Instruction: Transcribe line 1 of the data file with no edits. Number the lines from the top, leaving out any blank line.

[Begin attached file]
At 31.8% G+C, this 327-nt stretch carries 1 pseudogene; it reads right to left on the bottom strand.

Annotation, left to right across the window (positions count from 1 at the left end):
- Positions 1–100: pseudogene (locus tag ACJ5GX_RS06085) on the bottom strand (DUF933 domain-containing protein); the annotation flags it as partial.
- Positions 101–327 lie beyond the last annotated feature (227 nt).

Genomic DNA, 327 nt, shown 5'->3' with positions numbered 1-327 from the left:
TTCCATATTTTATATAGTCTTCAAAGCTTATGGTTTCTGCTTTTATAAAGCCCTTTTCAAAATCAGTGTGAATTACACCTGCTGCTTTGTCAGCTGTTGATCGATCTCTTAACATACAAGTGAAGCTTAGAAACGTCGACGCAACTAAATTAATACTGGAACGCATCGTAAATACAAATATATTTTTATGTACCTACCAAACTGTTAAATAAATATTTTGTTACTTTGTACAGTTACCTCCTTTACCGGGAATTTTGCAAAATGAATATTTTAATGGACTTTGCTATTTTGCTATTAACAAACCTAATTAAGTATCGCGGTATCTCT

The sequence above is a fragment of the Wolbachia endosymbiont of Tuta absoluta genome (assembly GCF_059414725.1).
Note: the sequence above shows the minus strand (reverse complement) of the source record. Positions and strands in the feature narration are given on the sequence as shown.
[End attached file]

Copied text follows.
At 31.8% G+C, this 327-nt stretch carries 1 pseudogene; it reads right to left on the bottom strand.